#  RFR of 8032027: Add BigInteger square root methods

Louis Wasserman wasserman.louis at gmail.com
Fri Oct 2 21:16:32 UTC 2015

```I'm pretty sure we could potentially public-domain our implementation, if
that were an issue.

> The implementation I have here is effectively the one from Hacker’s
Delight (2nd ed.). The initial guess is intended to be larger than the true
result in order to simplify the termination condition of that algorithm as
the monotonic convergence cannot have any oscillation between potential
terminal values.

This isn't a problem.  The arithmetic mean of *any* two nonnegative numbers
is always greater than their geometric mean, so for *any* nonnegative a,
(a + x/a)/2 >= sqrt(a * x/a) = sqrt(x).  So once you do *one* Newton
iteration, the convergence is guaranteed to be monotonically decreasing
after that point.

Newton's method doubles the number of correct digits with every iteration.
So you're paying one extra Newton iteration, but in exchange you're getting
-handwave- 50 correct bits to start out with.  That *more* than pays for
itself.

> There is certainly some room here for improvement in the range of input
values less than Double.MAX_VALUE but this is a first stab at the
implementation so hopefully such improvement may be brought in later if it
is not in the first pass.

It doesn't matter whether the input is bigger than Double.MAX_VALUE.  You
can just find some even number, s, such that x.shiftRight(s) < 2^52.  Then
use

doubleToBigInteger(Math.sqrt(x.shiftRight(s))).shiftLeft(s / 2)

as your starting estimate.  You're still getting ~50 correct bits to start

On Fri, Oct 2, 2015 at 2:08 PM Brian Burkhalter <brian.burkhalter at oracle.com>
wrote:

> I am aware of the classes at
>
>
>
> but have not looked at anything beyond the javadoc specification primarily
> in the interest of licensing purity. Perhaps that is not a problem but I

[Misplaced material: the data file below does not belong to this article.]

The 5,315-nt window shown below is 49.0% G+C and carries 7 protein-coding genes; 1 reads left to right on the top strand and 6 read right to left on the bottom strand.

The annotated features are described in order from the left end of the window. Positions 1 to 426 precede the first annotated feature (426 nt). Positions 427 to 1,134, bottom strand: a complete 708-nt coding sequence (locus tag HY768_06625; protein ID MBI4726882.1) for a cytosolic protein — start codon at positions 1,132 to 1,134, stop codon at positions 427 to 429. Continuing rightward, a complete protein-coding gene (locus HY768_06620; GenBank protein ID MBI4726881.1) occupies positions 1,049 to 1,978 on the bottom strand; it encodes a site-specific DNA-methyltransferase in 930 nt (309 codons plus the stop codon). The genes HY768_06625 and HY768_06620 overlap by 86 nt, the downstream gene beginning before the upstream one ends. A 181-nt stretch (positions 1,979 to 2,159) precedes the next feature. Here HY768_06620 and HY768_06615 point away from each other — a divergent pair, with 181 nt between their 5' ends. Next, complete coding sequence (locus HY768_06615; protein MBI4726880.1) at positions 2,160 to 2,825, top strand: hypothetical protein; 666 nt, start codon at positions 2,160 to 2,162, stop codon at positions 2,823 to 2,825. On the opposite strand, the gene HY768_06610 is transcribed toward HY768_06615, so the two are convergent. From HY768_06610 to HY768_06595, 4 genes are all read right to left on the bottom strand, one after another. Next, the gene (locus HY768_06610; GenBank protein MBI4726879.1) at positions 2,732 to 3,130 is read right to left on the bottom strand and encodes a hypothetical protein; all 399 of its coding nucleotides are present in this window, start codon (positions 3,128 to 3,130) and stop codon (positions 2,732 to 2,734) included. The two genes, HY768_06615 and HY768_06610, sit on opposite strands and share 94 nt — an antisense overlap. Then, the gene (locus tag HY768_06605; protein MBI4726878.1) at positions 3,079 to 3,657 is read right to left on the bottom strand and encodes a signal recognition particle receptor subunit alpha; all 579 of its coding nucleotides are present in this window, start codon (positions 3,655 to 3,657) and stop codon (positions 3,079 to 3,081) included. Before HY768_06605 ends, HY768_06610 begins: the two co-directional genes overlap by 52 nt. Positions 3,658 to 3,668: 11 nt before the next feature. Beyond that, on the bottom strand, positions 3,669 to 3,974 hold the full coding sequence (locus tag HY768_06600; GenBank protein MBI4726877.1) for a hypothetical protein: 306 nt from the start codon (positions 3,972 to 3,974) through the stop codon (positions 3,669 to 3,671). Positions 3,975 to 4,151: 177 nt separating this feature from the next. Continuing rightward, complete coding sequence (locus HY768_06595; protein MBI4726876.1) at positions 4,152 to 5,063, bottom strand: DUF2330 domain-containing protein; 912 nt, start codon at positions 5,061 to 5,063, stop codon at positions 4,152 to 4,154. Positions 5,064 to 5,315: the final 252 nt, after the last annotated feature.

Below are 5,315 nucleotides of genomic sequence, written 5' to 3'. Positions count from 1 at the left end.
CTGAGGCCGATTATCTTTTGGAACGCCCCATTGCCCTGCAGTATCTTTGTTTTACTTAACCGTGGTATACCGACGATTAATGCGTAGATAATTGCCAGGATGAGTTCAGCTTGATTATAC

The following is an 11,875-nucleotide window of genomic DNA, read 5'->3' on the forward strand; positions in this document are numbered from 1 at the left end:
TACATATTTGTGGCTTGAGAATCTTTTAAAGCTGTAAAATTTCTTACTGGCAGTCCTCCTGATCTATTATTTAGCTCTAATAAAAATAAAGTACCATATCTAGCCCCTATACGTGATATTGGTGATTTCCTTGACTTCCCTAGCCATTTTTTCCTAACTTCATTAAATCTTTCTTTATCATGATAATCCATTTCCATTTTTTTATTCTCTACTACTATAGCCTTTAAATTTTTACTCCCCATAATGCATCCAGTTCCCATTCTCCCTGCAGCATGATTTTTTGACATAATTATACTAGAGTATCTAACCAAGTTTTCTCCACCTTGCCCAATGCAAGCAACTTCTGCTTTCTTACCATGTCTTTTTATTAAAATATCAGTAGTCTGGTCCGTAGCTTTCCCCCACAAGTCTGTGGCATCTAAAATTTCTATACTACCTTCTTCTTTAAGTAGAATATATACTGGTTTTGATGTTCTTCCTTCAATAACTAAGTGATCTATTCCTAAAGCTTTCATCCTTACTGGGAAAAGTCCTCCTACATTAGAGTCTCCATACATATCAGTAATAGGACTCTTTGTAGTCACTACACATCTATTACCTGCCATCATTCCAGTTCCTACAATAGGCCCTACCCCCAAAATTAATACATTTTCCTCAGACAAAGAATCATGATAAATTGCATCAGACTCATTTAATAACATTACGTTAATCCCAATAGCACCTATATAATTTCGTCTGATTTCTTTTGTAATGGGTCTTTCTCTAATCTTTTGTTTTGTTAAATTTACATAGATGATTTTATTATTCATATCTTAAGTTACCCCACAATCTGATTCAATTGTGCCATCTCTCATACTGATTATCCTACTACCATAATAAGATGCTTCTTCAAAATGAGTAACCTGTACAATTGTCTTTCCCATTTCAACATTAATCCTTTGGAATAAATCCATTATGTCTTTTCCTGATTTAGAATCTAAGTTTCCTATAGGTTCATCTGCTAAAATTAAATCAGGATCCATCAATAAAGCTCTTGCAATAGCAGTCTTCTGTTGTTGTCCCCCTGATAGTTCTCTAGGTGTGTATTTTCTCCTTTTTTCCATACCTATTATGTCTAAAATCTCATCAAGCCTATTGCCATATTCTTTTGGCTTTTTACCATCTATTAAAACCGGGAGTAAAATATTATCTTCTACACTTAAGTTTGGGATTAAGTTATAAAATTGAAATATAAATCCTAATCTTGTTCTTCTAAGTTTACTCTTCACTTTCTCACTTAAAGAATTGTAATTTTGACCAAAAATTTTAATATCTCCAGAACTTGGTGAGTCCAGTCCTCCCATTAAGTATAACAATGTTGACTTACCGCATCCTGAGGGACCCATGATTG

> preferred to stay clear of it for now.
>
> The implementation I have here is effectively the one from Hacker’s
> Delight (2nd ed.). The initial guess is intended to be larger than the true
> result in order to simplify the termination condition of that algorithm as
> the monotonic convergence cannot have any oscillation between potential
> terminal values.
>
> There is certainly some room here for improvement in the range of input
> values less than Double.MAX_VALUE but this is a first stab at the
> implementation so hopefully such improvement may be brought in later if it
> is not in the first pass.
>
> Thanks,
>
> Brian
>
> On Oct 2, 2015, at 1:54 PM, Louis Wasserman <lowasser at google.com> wrote:
>
> > Have you investigated Guava's really quite tightly optimized
> implementation here?
> >
> > A few years back I submitted a patch (now applied) to make
> BigInteger.doubleValue() very fast.  If I recall correctly, that patch was
> originally inspired by my attempt to optimize sqrt on BigIntegers at the
> time.
> >
> > Converting the BigInteger to a double, using Math.sqrt(double), and
> using that as a starting point for Newton's method (converting that
> floating point value back to a BigInteger) buys you many bits of precision
> very fast.  That result isn't guaranteed to be >= the true result, but one
> iteration of Newton's method will fix that.
> >
> > I'm quite certain you could improve on Guava's implementation even